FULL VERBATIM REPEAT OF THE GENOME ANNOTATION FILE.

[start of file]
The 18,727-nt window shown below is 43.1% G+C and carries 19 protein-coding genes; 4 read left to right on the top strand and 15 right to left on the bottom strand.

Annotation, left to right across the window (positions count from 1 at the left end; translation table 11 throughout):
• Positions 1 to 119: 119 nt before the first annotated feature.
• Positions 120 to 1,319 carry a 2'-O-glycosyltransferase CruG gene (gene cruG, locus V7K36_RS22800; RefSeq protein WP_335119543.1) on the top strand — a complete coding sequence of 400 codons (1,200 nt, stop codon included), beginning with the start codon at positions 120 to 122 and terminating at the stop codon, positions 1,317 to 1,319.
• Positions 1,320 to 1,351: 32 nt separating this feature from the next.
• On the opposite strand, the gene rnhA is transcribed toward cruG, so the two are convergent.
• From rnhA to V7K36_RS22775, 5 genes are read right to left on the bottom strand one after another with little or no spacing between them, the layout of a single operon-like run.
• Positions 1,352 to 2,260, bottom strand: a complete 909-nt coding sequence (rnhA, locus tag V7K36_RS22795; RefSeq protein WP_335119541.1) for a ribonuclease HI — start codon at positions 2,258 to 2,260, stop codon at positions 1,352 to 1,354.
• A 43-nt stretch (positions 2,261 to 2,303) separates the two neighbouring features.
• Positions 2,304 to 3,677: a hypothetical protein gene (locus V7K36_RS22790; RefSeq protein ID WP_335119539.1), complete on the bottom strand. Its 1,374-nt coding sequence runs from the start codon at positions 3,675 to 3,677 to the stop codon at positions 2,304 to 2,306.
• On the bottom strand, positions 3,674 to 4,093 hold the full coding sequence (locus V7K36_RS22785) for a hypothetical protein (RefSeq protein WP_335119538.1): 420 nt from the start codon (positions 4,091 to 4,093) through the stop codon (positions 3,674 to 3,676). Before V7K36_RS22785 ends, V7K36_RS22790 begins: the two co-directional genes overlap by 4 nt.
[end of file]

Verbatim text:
The 18,727-nt window shown below is 43.1% G+C and carries 19 protein-coding genes; 4 read left to right on the top strand and 15 right to left on the bottom strand.

Annotation, left to right across the window (positions count from 1 at the left end; translation table 11 throughout):
• Positions 1 to 119: 119 nt before the first annotated feature.
• Positions 120 to 1,319 carry a 2'-O-glycosyltransferase CruG gene (gene cruG, locus V7K36_RS22800; RefSeq protein WP_335119543.1) on the top strand — a complete coding sequence of 400 codons (1,200 nt, stop codon included), beginning with the start codon at positions 120 to 122 and terminating at the stop codon, positions 1,317 to 1,319.
• Positions 1,320 to 1,351: 32 nt separating this feature from the next.
• On the opposite strand, the gene rnhA is transcribed toward cruG, so the two are convergent.
• From rnhA to V7K36_RS22775, 5 genes are read right to left on the bottom strand one after another with little or no spacing between them, the layout of a single operon-like run.
• Positions 1,352 to 2,260, bottom strand: a complete 909-nt coding sequence (rnhA, locus tag V7K36_RS22795; RefSeq protein WP_335119541.1) for a ribonuclease HI — start codon at positions 2,258 to 2,260, stop codon at positions 1,352 to 1,354.
• A 43-nt stretch (positions 2,261 to 2,303) separates the two neighbouring features.
• Positions 2,304 to 3,677: a hypothetical protein gene (locus V7K36_RS22790; RefSeq protein ID WP_335119539.1), complete on the bottom strand. Its 1,374-nt coding sequence runs from the start codon at positions 3,675 to 3,677 to the stop codon at positions 2,304 to 2,306.
• On the bottom strand, positions 3,674 to 4,093 hold the full coding sequence (locus V7K36_RS22785) for a hypothetical protein (RefSeq protein WP_335119538.1): 420 nt from the start codon (positions 4,091 to 4,093) through the stop codon (positions 3,674 to 3,676). Before V7K36_RS22785 ends, V7K36_RS22790 begins: the two co-directional genes overlap by 4 nt.